As manufacturing marketing faces the challenges of the internet age, teams need to venture into the digital frontier. Age-old tactics, while effective, must be revised and updated to meet today’s buyer expectations. The expectation for manufacturing marketers becomes more rigorous to provide services more focused to every user’s background or preference.

Historically speaking, technological advancement has always gone hand-in-hand with manufacturing. From the production line to mass customization, manufacturing is an industries whose evolution is closely tied to new technology. As digitization offers a fast-track to revenue growth, it’s a wonder how some manufacturing organizations have yet to move beyond old-timey marketing and sales.

An Age of Informed Decision-Makers

Marketing 101 will tell you “know your buyers”. But, if you skipped Marketing 102, here’s a tip: Your buyers should be able to know you too. Perhaps one of the things holding manufacturing marketing back the most is the reluctance to venture into the digital frontier – be it through marketing automation, social media presence, demand generation or website personalization. A company’s lack of exposure in the digital world can translate into missed connections and untapped opportunities.
“We know from the research we’ve done that about 85% of people are doing most of their purchasing research prior to ever contacting a sales rep,” says Get Smart Content’s account manager, Taylor Crawford. “With a laggard approach, companies are not really able to connect with people during that experience – meaning they’re likely missing opportunities.”

Pioneer’s Guide to the Digital Frontier

Breaking tradition can be difficult in a decades-old industry where deep-rooted relationships with existing purchasers dominate sales. But, as the purchasing process gains more players, the ability to communicate direct tailored messages is becoming a differentiator. “Are you really connecting with engineers on the pain points that are specific to engineers? And, are you connecting with their industry, aware of what’s the primary challenge there?” Taylor asks. “Yes, age-old sales are effective, but as the buyers get younger and younger, and as they are using the internet for more and more research, there is the opportunity to engage with them at a better level.”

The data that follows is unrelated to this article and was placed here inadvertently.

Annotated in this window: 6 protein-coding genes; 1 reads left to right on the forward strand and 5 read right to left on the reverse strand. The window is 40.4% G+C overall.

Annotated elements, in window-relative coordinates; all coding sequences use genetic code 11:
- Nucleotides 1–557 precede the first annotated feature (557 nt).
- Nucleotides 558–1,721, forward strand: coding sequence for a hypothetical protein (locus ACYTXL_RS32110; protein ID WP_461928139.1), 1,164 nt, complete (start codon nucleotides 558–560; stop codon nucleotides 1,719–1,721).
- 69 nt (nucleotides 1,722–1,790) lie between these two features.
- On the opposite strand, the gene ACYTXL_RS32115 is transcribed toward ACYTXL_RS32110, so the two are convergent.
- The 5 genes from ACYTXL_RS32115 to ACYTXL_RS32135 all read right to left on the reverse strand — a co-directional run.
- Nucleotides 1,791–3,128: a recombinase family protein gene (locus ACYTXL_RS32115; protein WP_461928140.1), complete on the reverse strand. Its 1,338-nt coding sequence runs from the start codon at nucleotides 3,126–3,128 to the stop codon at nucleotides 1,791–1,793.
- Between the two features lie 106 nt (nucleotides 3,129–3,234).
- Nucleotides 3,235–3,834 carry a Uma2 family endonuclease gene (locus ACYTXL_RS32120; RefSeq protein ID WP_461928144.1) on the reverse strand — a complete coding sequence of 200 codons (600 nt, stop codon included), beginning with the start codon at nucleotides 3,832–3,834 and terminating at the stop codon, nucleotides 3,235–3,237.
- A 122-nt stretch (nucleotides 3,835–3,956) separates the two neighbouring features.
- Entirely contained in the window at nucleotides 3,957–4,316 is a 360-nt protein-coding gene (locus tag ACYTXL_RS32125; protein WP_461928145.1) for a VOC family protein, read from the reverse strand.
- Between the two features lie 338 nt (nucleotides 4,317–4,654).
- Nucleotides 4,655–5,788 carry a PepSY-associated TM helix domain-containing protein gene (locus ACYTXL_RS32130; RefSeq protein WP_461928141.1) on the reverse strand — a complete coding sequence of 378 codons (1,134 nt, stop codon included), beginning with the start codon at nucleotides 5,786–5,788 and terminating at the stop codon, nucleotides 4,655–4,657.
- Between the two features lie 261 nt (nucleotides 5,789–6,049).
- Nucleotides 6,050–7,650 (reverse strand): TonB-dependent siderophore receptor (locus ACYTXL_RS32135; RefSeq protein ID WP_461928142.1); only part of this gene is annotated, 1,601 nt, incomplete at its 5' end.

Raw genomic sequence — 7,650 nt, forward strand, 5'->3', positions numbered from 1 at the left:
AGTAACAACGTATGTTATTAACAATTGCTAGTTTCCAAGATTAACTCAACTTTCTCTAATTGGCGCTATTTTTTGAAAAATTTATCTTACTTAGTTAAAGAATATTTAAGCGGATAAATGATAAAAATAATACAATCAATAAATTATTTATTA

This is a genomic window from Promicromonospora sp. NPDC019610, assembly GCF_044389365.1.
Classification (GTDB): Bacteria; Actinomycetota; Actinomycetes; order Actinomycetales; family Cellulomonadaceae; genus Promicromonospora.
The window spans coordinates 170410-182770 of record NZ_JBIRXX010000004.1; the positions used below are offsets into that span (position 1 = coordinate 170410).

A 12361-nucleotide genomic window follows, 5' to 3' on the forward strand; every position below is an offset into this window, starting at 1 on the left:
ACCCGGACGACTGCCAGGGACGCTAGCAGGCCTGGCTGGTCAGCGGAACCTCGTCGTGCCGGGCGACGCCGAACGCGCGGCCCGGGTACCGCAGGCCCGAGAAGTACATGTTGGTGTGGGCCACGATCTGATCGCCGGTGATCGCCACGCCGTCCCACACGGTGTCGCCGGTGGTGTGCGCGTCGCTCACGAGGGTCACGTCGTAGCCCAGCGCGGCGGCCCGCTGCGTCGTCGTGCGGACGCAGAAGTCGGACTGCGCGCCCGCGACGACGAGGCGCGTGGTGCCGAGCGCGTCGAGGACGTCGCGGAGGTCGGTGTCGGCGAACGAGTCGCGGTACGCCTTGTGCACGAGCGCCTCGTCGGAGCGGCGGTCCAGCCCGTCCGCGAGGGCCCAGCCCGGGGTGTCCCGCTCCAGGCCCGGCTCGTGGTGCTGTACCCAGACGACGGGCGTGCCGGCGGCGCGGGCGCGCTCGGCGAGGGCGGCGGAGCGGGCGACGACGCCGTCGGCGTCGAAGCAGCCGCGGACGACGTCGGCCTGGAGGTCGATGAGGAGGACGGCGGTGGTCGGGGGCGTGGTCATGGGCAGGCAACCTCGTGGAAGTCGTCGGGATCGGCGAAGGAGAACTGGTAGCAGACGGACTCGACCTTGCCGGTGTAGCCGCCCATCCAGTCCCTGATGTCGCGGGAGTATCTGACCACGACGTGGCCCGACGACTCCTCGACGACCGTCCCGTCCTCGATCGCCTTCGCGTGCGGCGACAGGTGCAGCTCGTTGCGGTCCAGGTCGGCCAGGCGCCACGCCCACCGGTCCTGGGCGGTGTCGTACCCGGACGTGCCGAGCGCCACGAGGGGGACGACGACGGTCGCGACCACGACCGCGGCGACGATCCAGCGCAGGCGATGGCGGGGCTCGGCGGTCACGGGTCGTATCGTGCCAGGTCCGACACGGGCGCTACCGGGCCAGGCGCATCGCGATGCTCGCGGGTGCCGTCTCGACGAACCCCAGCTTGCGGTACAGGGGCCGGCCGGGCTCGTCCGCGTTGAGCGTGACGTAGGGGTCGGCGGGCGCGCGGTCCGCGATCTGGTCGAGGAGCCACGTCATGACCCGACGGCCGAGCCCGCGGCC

However, haste to jump on the digital bandwagon can be unwise. A lack of clear definition surrounding where manufacturing companies want to go to market and what organizations they want to focus on is among manufacturing marketing’s biggest mistakes. Additionally, not speaking to the end user or customer in a way that’s most applicable to them – be it to their industries or job functions.

Assembly Line to Success

What can marketers in the manufacturing industry do to blaze trails in the digital frontier, then? First step would be to clearly define sales objectives, and make sure sales and marketing are collaborating. “And, then, start looking at personalization, account-based marketing approaches, aligning email campaigns to website experiences, and making sure that all data sources that are being used in marketing are really aligned with all experiences.”
Carefully considering the right mix of marketing elements can help you drive ROI and market share. Taylor notes seeing great success when pairing personalization with a marketing automation platform, such as Oracle Eloqua. Equal success when pairing with first-party data warehouses, third-party data, and account-based marketing partners.

“If an organization is not able to provide the most applicable information, they face the challenge of not being able to connect with the consumer,” Taylor commented. “And, the connection the consumer makes to the company is what’s really going to drive that end purchase.”

Breaking into the Digital Frontier for Manufacturing Marketing

Want to learn more about leveraging digital marketing strategies to drive ROI in the manufacturing industry? Join our webinar The Digital Frontier for Manufacturing Marketers on Wednesday, July 27th at 1:00 p.m. EST, featuring leading marketing leaders from Rockwell Automation, Oracle Eloqua, and Atmel. Reserve your seat here.